Siehe auch den deutschsprachigen Artikel zum Thema.
Wikipedia successful = Intranet successful?
More than two millions of users worldwide are working with the Perl-based wiki system TWiki. This means that the system-oriented TWiki is – next to the article-centered MediaWiki – the most successful as well as the best developed open-source wiki for use in corporate intranets. However, TWiki has maintained a low profile in the larger media, and many managers have not yet recognized the potential of this powerful application.
The software used for Wikipedia is MediaWiki, and that is a killer argument for this application. Managers see the success of the web lexicon and conclude:
“If Wikipedia is this successful, then we need merely use this software and we will also be successful.”
However, this is false logic.
A company wiki is not a web lexicon
MediaWiki was developed exclusively for Wikipedia and its needs. The demands of a web encyclopedia are focused on articles. A company does not need a lexicon; rather, it needs a complement to the intranet – a complement based on a wiki. A wiki should be specially tweaked to fit the individual needs of a company. Still, TWiki documents can also be easily edited. Whoever has already modified a Wikipedia article will experience no difficulties working with TWiki. No long learning process is necessary.
A further argument for MediaWiki is its protection against vandalism. Indeed, changes can quickly be removed, and different versions of documents can easily be compared with each other. Yet, the threat of vandalism is only a pseudo-argument. Protection mechanisms may be sensible for a web lexicon, but they are simply unnecessary in a company wiki. Every change is linked to the IP address of the computer from which the modification was performed. In addition, most employees are logged in to the intranet. Every IP can be personalized by the IT department, and every change can be traced. Therefore, no employee is going to intentionally manipulate documents in a negative way, so the question of vandalism has no relevance in company wikis; in principle, it is nonexistent. Accidental changes can naturally be easily undone: TWiki automatically saves a version of all information and documents and retains each and every modification. Earlier versions can also be reverted to at any time.
Power through a strong community
The strength of TWiki lies in the quantity and – most importantly – the quality of its plug-ins. At this time, there are more than 200 extensions for TWiki that have been developed by companies for companies. Surely there are more extensions for MediaWiki. Still, these have neither the quality nor the development level needed for professional applications in a company – a few of these plug-ins don’t even work correctly or reliably.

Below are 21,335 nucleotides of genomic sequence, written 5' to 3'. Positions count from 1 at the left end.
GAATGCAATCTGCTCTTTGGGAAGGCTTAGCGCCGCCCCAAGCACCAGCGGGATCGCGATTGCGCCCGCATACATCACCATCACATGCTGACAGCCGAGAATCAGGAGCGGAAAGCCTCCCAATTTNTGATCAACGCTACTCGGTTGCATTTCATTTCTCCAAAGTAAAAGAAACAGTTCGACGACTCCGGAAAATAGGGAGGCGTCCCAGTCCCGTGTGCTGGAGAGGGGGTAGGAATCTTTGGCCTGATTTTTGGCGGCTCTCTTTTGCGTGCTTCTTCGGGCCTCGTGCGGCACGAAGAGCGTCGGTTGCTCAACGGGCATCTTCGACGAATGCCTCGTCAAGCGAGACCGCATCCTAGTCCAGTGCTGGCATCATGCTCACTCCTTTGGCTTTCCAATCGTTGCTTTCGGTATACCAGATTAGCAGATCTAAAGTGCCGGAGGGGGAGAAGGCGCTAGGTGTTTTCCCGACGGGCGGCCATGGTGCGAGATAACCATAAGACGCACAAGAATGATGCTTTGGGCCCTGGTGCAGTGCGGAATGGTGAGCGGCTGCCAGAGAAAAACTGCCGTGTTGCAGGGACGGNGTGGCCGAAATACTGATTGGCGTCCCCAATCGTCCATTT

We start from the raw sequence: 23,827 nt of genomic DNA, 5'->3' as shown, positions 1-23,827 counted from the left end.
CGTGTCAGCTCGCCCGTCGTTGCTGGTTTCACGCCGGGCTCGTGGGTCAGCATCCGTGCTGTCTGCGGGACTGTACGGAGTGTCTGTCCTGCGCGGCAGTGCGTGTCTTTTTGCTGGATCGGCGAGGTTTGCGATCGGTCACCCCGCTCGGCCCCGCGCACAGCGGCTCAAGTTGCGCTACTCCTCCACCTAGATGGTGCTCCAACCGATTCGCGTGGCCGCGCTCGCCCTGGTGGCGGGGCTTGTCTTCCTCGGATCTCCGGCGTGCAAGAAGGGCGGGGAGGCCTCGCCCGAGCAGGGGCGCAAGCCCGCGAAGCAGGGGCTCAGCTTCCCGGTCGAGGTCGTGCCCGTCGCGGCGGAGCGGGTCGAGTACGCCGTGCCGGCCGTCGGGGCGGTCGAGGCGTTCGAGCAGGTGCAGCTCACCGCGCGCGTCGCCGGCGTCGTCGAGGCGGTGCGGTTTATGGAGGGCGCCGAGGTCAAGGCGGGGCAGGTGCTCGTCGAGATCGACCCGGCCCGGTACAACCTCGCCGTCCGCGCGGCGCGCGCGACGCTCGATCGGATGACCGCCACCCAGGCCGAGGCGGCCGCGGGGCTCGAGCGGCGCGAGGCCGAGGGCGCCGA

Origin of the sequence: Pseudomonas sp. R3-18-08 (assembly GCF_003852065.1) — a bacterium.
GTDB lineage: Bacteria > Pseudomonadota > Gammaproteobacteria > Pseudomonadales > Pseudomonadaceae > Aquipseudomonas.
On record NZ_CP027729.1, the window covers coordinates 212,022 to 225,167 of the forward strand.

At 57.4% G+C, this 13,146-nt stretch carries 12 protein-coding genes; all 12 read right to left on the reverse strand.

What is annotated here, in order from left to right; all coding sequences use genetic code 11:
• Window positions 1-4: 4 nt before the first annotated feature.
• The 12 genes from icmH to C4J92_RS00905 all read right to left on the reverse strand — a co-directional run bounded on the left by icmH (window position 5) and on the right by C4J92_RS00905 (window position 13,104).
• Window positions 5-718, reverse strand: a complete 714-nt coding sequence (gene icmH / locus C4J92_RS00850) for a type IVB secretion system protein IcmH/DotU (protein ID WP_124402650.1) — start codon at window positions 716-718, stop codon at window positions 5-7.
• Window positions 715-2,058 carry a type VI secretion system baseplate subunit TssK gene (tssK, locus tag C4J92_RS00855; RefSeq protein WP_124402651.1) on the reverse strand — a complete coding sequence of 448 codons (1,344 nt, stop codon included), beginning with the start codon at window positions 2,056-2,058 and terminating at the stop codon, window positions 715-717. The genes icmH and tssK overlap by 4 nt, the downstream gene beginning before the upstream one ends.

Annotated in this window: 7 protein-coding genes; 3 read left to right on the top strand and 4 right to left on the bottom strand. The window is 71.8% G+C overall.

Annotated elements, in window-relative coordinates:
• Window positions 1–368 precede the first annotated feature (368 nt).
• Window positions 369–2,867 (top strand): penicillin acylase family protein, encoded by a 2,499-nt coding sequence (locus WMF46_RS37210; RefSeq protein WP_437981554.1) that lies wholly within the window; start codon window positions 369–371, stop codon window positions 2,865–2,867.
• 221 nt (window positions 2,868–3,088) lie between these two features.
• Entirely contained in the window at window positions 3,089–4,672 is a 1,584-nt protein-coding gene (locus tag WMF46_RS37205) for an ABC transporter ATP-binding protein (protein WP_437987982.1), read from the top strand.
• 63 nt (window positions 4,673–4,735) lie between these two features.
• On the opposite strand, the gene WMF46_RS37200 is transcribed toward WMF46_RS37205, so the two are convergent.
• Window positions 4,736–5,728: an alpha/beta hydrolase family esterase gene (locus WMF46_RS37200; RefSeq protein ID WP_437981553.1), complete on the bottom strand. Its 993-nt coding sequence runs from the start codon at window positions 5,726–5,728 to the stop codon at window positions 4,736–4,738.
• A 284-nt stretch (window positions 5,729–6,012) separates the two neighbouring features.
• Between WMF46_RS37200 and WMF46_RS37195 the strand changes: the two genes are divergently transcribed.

The TWiki background is incomparably stronger. Many companies such as Yahoo, Motorola, and other giants are actively participating in the further development of TWiki in order to give back to the community. This results in a fantastic level of development for all of the available extensions, with which numerous tasks can be depicted. It is in one sense due to this openness and additional functionality that TWiki is so suitable for use in an intranet and continues to improve its efficiency and effectiveness significantly.
Special features of TWiki
The well-documented TWiki, whose parsing engine is programmed in Perl, has a slim core system that works without its own database or even its own data format. Additional functions are added as needed to fit the individual needs, whereby the connection of extensions does not reduce the stability of the core system. The user management of the system is largely automatic and easily allows the connecting of external users (i.e. through LDAP).
All data are organized into webs, topics, and attachments. For this, a web functions as a topic group into which an infinite number of topics can be entered. During the installation, the system automatically prepares the main web, the TWiki Web, and the Sandbox, in which beginners can try out the system. The topics are the single documents of a Web. Besides the topics to be created by employees, there are also a series of standard topics such as TextFormattingRules (with information on formatting possibilities) or WebChanges (with information on changing topics in the Web).
Topics can be hierarchically organized and super- or subordinated to other topics. This is of extreme importance for the structured storage of information. A topic itself consists of the actual text, the revision data, and also additional meta-information in which the author and time of the last revision are contained, and the optional attachments. Attachments can measure up to 10 MB, whereby graphics, pictures, tables etc. can be easily embedded into the text itself. Attachments or topics are not deleted but put into the trash, easily retrievable through the click of a mouse.
The second article on the topic of TWiki looks more closely at the use of the application in actual company practice.
Download (1,1 MB): Our wiki brochure in English (PDF)